Book Review Chronicles of the Marauder

Book Review of Chronicles of the Marauder Book 1 by A. G. Moye

I was intrigued by the initial setup. This story might easily take place just a few years from now! Neil wins “the largest lottery jackpot in American history allowing him to fulfill his lifelong dream of going to space.” Using his newfound funds to help finance his dream, he builds a ship to go to the stars on a ten year mission of exploration, hoping to answer the question: Do aliens exist? Due to circumstances beyond his control, sixty-eight percent the crew are females, an idea I found quite interesting. An ex-Naval officer, Janice, is the Commander, and Boris, the inventor of the new drive that takes them faster than light, initially attempts to under-mining Neil’s authority as Captain.

To the author’s credit, there isn’t any “slow action” chapter in the novel! He paints a realistic picture of the crew adjusting to their new lives onboard the ship, as they work out the kinks of the new spaceship. I found this portion of the novel quite “believable,” requiring no stretch of imagination — a good solid reality. Further, I found the character development to be done extremely well. They are not shallow face-cards, but believable, real people, a compliment to the author’s skill.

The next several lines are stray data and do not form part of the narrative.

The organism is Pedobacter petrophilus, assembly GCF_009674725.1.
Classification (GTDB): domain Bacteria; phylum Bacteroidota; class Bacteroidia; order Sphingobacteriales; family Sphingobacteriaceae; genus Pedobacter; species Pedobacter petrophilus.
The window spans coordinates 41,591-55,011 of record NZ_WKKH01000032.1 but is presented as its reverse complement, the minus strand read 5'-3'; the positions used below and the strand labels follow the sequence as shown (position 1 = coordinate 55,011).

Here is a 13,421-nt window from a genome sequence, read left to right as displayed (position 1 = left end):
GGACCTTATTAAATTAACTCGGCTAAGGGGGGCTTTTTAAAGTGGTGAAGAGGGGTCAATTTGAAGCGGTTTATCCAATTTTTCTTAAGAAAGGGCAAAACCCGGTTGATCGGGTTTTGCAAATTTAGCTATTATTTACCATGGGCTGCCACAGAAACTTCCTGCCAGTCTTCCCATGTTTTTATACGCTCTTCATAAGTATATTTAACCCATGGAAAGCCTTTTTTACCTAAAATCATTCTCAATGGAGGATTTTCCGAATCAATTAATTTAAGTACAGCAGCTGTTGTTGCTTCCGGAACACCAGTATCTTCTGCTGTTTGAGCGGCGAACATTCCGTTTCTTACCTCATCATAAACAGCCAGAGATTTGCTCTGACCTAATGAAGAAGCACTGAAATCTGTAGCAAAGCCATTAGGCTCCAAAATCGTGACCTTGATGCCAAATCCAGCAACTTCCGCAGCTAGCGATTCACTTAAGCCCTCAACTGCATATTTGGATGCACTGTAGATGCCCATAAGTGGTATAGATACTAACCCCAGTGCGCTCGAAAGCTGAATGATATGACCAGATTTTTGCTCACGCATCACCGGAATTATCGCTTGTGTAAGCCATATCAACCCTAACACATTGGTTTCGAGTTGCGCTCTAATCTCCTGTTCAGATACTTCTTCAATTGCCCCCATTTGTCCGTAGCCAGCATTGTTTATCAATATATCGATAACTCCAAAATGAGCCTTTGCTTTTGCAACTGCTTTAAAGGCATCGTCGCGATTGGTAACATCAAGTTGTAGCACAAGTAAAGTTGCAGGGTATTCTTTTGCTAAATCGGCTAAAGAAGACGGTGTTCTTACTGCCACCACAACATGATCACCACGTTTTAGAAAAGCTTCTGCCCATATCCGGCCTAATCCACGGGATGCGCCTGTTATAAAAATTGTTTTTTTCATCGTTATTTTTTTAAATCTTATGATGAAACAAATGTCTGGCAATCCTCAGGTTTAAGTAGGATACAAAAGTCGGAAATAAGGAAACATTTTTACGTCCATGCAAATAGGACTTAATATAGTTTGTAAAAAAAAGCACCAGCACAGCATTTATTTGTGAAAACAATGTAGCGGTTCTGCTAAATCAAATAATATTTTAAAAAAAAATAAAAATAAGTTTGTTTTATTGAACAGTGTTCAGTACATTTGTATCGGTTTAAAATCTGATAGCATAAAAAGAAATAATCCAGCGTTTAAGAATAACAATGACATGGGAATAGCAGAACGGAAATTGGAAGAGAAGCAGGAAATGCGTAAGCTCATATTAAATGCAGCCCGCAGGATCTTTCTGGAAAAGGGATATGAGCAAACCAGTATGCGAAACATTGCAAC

When the new Boritin space drive is fired up, it works, moving them faster than light, but in so doing, it takes them so far away that they cannot recognize any star patterns and are lost. Undaunted, they begin to explore and discover they have arrived close to an alien debris field, the remnants of a gigantic space battle involving several different species of aliens.

Aliens. I am always keenly interested in how other authors envision and present alien species. I’m not about to spoil this aspect for you, but I will say I was surprised by the originality of the author’s aliens. True, they pose a huge problem for Neil and the crew. What I truly enjoyed was the initial stark contrast between the alien civilizations and our own. I was surprised and amused to discover humanity’s positive aspects, such as love, compassion, and unwillingness to murder, rubbing off on a few of the aliens. The book ends in a cliff-hanger so be prepared to read the second in the series.

The originality, the character development, the realism, the plot and the action sequences are all good.